If you're dying to know how I have built such a muscular, toned physique I'll let you in on my secret. It doesn't involve steroids. It's a diet craze I'm trying to start called Body By Dr. Pepper.

Tuesday, April 14, 2015

Zion 100 Race Report - 2015

At least the zombies were friendly.

I saw zombies stumbling all over the place. I WAS one of those zombies! It was in the middle of the Utah desert. The heat was somewhere around 8,172 degrees. I've never seen the show The Walking Dead but I'm convinced that they could film the show at mile 90 of 100 milers and avoid paying lots of money for a cast.

But all the zombies I saw were friendly. They just wanted to get to the finish line, have someone hand them a belt buckle, take off their shoes, and try to avoid dry heaving. This is the awesomeness of an ultramarathon.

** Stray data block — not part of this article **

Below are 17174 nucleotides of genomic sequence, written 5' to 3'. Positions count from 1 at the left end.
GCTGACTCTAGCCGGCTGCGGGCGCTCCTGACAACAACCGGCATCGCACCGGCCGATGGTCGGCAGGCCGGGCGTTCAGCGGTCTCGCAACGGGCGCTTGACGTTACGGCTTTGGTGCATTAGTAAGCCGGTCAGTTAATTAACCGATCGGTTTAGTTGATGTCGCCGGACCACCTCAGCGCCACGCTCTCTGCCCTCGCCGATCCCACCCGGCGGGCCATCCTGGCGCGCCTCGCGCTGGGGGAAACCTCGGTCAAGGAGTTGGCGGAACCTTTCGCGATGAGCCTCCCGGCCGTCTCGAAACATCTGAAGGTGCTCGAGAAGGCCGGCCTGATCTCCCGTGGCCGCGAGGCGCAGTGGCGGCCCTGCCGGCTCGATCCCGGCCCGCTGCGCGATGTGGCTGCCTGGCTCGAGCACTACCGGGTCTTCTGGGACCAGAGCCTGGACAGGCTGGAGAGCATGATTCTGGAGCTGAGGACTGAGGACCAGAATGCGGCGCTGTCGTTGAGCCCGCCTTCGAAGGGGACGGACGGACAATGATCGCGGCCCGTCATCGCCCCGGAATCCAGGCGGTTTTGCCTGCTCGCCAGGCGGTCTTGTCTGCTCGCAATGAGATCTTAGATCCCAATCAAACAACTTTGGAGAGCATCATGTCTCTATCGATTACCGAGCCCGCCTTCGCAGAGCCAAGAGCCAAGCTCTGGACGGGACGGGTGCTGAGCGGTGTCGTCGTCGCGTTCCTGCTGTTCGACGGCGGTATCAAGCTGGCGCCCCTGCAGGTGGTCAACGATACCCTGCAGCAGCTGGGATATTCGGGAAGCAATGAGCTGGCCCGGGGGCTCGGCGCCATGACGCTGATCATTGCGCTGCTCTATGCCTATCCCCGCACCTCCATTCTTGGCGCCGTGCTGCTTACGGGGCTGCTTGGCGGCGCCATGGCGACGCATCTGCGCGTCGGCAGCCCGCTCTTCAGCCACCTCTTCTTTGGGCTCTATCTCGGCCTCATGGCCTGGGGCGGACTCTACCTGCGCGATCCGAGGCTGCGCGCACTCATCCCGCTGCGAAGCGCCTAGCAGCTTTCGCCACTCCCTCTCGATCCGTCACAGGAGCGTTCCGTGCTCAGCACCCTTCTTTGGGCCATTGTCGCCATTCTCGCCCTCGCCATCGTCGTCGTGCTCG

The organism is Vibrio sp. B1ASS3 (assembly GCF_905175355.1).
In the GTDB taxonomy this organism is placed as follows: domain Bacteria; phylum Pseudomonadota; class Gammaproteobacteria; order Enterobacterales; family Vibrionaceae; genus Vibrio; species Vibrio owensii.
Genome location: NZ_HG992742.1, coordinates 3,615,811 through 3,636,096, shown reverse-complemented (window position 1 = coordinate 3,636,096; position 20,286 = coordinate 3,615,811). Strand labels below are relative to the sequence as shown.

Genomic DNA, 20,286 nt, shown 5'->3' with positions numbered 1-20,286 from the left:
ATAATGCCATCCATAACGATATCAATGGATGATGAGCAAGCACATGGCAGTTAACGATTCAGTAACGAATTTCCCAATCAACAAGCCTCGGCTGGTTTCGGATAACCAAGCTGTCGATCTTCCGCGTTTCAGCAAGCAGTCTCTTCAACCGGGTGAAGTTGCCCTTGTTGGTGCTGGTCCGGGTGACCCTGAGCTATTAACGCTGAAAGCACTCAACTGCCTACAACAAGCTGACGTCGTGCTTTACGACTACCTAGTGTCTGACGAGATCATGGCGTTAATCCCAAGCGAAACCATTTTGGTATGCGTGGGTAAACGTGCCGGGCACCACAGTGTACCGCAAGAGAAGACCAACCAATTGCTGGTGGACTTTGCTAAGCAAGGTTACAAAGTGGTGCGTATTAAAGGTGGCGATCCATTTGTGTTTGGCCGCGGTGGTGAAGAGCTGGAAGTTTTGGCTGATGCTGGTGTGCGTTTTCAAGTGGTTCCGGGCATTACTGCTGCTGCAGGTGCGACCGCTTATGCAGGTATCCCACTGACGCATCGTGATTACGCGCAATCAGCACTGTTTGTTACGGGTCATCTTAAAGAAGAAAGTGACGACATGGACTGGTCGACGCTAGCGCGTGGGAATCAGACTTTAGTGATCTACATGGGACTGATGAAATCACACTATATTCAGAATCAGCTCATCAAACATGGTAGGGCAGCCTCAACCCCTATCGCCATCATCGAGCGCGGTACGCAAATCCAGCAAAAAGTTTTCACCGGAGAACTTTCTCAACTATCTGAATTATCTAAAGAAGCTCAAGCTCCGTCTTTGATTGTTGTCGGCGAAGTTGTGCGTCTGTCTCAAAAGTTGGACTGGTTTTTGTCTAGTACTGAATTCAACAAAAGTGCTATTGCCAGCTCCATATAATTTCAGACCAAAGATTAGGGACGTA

31 hours before The Walking Dead, hundreds of runners stood at the starting line of the Zion 100. I have run the Zion 100 each of the three years since the race started and I was psyched to be starting my fourth Zion 100. The race begins with an immediate slap in the face named the Flying Monkey Trail (also known as the Zion 100 conga line).

Then you get to a part where there is a strategically placed rope to hoist up your not-dead-yet body.

I took a casket load of pictures (um, around 300 during the race) so it's hard to narrow down which ones to include in the race report. Here is one of those pictures showing off the view at the top.

Here's an interesting tidbit: after running a bunch of miles around the top of the mesa we went back DOWN the Flying Monkey Trail. That was a new twist this year. And then once we got down there was more climbing, lots and lots of climbing, and then we reached the Guacamole Trail. It's rolling, twisting, turning slick rock that makes your calves feel like their being rubbed by cheese graters. But the views.....just wow.